Rt Hon Lord Lilley

    Peter Lilley:

    My Lords, I congratulate my noble friend on securing this timely and important debate. I will make four simple points.

    First, higher energy costs hit the cold, the old and the poor hardest. The further north you go, the colder it gets and the bigger your heating bills. The lower your income, the higher the proportion of it that goes on your energy bills. The older you are, the more warmth you need, so the bigger your heating bills. So higher energy bills do not just target the cold, the old and the poor but are directed straight at the Government’s new supporters in the working class and the north as well as their long-standing supporters among the elderly.

    Secondly, wherever net-zero policies which increase energy costs have become a political issue, they have been electorally disastrous. In France, they provoked an uprising of the gilets jaunes, forcing President Macron to rescind his diesel tax increase. In Australia, a Conservative Government looked doomed to defeat by a Labor Party waving the green flag, but when the Conservatives opposed the carbon tax they snatched victory from the jaws of defeat. In the Netherlands, when the government coalition proposed green taxes, an entirely new party formed to oppose this became the biggest single party in the municipal elections. In Canada it was a similar story for the provincial elections, and yesterday an uprising in Kazakhstan was triggered by an increase in LPG prices.

    Thirdly, we will need gas for many years to come. At this very moment—or 10 minutes ago—40% of our electricity is being generated by gas power stations. Only 37% comes from renewables. Even if we install more windmills, we will need gas back-up because the wind often does not blow and the sun never shines at night. We will need gas for electricity generation for ages. There is no economic alternative. Moreover, we will need gas for home heating for years to come. Even if we go ahead and ban new gas boilers in 2030, millions of homes will continue to rely on gas for their existing home boilers to heat their homes for decades thereafter.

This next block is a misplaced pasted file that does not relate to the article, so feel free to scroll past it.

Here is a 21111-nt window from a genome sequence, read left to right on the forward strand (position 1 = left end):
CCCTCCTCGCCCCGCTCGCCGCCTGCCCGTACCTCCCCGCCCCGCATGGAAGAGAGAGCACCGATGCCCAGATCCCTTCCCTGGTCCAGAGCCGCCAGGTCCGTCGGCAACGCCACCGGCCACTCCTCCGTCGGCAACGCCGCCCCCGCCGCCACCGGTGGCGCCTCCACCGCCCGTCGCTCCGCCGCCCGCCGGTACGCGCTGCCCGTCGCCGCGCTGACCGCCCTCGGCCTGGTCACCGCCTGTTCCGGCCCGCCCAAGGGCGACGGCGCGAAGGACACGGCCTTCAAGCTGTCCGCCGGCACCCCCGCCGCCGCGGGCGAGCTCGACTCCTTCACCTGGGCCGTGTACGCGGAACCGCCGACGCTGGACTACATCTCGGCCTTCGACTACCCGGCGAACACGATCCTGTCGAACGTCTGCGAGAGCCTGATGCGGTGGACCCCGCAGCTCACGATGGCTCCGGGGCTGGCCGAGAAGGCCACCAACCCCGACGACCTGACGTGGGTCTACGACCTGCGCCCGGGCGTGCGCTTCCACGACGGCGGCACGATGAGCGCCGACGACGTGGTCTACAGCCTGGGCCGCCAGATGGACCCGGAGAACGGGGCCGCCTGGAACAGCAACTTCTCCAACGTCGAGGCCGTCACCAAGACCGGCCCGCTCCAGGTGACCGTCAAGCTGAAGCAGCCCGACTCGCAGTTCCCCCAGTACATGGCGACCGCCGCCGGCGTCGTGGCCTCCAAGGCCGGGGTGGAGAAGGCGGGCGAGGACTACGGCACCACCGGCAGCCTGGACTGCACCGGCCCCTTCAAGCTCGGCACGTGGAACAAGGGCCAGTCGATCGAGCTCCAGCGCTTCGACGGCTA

We have a huge gas potential in the North Sea and the Bowland shale in Lancashire. Eco-fanatics opposed using this, even though domestic gas would reduce emissions compared to importing LNG from Oman or the US. They oppose it because their priorities are deindustrialisation and virtue signalling; reducing carbon emissions is not really their top priority. We should stop caving in to them and give permission for development of new fields in the North Sea and drilling for shale gas in Lancashire and elsewhere.

    Fourthly, this is not just a temporary problem. There is an acute short-term problem, which the Government should alleviate by reducing VAT on fuel to zero—as we can now do since we are outside the EU—and suspending green levies, which add 23% to electricity bills. Even after the present world shortage subsides, households will continue to face long-term rises in energy costs as long as we pursue a policy of net-zero carbon emissions without any reference to cost-effectiveness. Indeed, the cost of installing heat pumps and the necessary insulation will have a far greater impact on the households affected than has been the case with the present energy crisis. The reaction of those households will probably be enough to bring down a Government—we ain’t seen nothing yet.

    I hope we will think again and take the impact on households into account.